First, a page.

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By Taylor Tepper
July 7, 2014
It takes a lot of work to keep these sheets clean—but now, it's not our work.
It takes a lot of work to keep these sheets clean—but now, it's not our work.

On a normal Saturday, my son Luke wakes up around 6 a.m.—which means I wake up at 6 a.m. Mrs. Tepper, half-asleep, is still recovering from our son’s late-night feeding four hours earlier. So 6 a.m. is my time.

The next hour is filled with jungle-themed activity mats, frozen teethers and a $23 French rubber giraffe named Sophie that is seemingly standard-issue in my neighborhood despite its outrageous price tag.

By 9 a.m., Luke is back asleep and my wife and I make breakfast, do the laundry, and walk the dog. If we’re lucky we’ll have the bed made, the dishes done, and Luke’s things assembled in some kind of order by the time he wakes up at 10 a.m. (Of course his cadre of stuffed animals will be strewn across the floor by 10:15 a.m.) Around 11 a.m. we dress him, assemble his diaper bag and set off on errands. (Grab the dry cleaning, pick up dog food, stop by the farmer’s market.) By 1 p.m., we’ve returned to our disheveled apartment, and Luke goes down for another nap. By 2 p.m. we can’t remember our names.

We used to love Saturdays.

After almost five months of little sleep and spending almost every waking hour —and these seem to be growing exponentially—on our kid or our household tasks, we’ve come to the conclusion that certain unintended expenses needed to be incurred if we want to save our sanity and stay on speaking terms.

In short, we decided that we needed a maid.

There’s an economic argument in favor of paying someone else to do mundane chores. With only so many hours in a day, every second you’re rinsing dishes or walking dirty clothes to the laundromat is a second you could have used to further your career, to spend more quality time with your kid, or to actually have an adult conversation with your spouse.

As Catherine Rampell wrote in The New York Times last year:

Still, I didn’t like the idea of hiring someone to clean our apartment. While the Mrs. and I make about double the U.S. median household income, we live in one of the most expensive cities in the world. We also already budgeted $400 a week for child care so Mrs. Tepper (who makes more than I do) can return to work.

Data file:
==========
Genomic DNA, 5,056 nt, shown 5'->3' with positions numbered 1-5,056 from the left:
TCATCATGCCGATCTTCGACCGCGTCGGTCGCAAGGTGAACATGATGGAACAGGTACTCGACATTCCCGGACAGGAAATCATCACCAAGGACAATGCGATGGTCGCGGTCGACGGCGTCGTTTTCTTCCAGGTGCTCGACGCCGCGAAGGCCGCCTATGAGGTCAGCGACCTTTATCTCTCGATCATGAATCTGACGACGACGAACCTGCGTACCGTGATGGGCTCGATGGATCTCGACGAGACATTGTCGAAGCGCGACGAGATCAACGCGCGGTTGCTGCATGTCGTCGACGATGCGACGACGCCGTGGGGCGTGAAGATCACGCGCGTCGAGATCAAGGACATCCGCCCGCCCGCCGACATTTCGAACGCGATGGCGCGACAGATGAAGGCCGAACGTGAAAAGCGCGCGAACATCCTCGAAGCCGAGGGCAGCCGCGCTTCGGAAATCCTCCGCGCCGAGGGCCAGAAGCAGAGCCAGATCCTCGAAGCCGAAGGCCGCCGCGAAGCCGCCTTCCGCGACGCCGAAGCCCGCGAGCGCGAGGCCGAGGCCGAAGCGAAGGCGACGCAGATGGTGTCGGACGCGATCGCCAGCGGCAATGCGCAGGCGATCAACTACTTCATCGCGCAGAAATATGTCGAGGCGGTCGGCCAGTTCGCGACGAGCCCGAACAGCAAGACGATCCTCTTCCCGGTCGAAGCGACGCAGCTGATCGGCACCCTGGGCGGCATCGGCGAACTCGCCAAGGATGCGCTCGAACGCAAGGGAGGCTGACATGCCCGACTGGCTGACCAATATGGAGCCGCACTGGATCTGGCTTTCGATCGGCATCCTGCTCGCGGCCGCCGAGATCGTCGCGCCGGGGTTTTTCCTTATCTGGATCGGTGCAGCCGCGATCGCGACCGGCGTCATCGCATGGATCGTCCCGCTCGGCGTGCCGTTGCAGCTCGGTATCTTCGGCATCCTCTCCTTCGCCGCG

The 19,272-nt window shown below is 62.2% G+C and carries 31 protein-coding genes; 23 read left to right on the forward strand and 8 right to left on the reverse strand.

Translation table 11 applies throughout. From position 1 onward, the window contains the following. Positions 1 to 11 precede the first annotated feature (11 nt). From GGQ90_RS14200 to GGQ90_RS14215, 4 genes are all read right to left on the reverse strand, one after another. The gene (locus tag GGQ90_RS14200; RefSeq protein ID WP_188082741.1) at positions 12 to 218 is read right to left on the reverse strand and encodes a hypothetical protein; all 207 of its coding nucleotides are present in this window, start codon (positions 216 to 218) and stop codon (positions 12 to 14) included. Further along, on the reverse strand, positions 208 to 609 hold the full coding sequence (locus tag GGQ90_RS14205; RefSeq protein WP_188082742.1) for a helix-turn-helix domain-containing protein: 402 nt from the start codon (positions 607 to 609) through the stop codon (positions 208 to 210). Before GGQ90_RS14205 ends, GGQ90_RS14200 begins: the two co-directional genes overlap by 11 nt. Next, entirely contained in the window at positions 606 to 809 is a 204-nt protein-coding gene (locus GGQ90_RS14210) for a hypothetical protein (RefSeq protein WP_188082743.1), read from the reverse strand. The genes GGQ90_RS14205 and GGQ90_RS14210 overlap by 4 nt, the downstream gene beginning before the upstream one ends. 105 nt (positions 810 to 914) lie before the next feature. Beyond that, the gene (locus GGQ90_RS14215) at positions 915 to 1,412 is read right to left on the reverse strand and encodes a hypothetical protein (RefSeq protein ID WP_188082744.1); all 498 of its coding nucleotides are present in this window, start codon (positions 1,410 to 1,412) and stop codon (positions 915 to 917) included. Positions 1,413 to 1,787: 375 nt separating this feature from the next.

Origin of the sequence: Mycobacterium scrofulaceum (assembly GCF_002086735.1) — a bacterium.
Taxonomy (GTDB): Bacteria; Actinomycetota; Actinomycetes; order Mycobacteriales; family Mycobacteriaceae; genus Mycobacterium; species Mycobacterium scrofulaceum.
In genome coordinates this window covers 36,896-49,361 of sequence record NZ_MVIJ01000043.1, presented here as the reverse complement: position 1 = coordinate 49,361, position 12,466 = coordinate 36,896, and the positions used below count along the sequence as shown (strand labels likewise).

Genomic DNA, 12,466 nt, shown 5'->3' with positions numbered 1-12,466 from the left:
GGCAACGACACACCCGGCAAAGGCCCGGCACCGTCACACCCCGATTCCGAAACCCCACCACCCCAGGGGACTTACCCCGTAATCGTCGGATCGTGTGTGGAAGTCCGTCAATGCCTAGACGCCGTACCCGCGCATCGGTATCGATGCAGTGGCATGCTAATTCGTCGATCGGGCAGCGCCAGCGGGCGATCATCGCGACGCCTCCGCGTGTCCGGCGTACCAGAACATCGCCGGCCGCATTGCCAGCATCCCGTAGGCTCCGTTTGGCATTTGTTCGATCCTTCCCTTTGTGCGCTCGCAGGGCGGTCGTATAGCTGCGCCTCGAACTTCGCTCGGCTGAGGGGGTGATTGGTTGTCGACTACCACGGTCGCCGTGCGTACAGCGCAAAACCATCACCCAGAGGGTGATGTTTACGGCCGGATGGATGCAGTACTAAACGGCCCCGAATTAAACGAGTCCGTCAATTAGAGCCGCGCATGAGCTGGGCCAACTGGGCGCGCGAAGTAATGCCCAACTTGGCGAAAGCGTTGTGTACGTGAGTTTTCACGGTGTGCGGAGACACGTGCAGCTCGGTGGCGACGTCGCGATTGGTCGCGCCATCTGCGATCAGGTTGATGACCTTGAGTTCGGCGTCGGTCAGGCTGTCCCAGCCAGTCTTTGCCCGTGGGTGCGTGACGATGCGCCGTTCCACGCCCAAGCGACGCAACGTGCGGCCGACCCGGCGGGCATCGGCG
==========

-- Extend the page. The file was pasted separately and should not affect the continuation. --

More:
Money wasn’t the only reason. I enjoy washing the dishes. The soft rhythm of a basic task is almost meditative, especially after a long day. I enjoy cooking dinner. I may be a tad sentimental, but feeding my family healthful meals is a source of pride.

I could intellectualize the rationale for hired help, but some part of me had a hard time accepting that we were that type of family. Maids seem like a lifestyle choice for richer people.

But this hang-up was just something I had to get over for my family’s sake.

So we hired a maid. She was recommended by a friend and stops by for four hours every two weeks at a cost of $120 a month. That’s $15 an hour—which is a lot cheaper than a $500 an hour divorce lawyer.

Since Mrs. Tepper and I don’t go to the movies anymore—which costs north of $12 a ticket in New York—and eat out less frequently these days, we found room for the additional expense (wistfully) in our entertainment budget.

Of course we’re still sleep-deprived most of the time, and we can’t afford a personal chef or a dog walker or wash-and-fold laundry service. But thanks to a relatively small investment, when Luke rolls over these days, it’s onto a recently mopped floor that we didn’t have to mop ourselves.

And I must say, coming home to a spotless apartment and a happy wife sure beats returning to a spotless apartment and an unhappy wife.

___________

Taylor Tepper is a reporter at Money. This column appears weekly.

More First-Time Dad:

Why You Should Get Up From Your Desk and Go Home

Baby Clothes are Cheaper than Therapy

Why I’ll Send my Infant Son to College Before I Buy a House

Why Does my Baby Need Two of Everything?

Advertiser Disclosure

The purpose of this disclosure is to explain how we make money without charging you for our content.

Our mission is to help people at any stage of life make smart financial decisions through research, reporting, reviews, recommendations, and tools.

Earning your trust is essential to our success, and we believe transparency is critical to creating that trust. To that end, you should know that many or all of the companies featured here are partners who advertise with us.

Our content is free because our partners pay us a referral fee if you click on links or call any of the phone numbers on our site. If you choose to interact with the content on our site, we will likely receive compensation. If you don't, we will not be compensated. Ultimately the choice is yours.

Opinions are our own and our editors and staff writers are instructed to maintain editorial integrity, but compensation along with in-depth research will determine where, how, and in what order they appear on the page.

To find out more about our editorial process and how we make money, click here.

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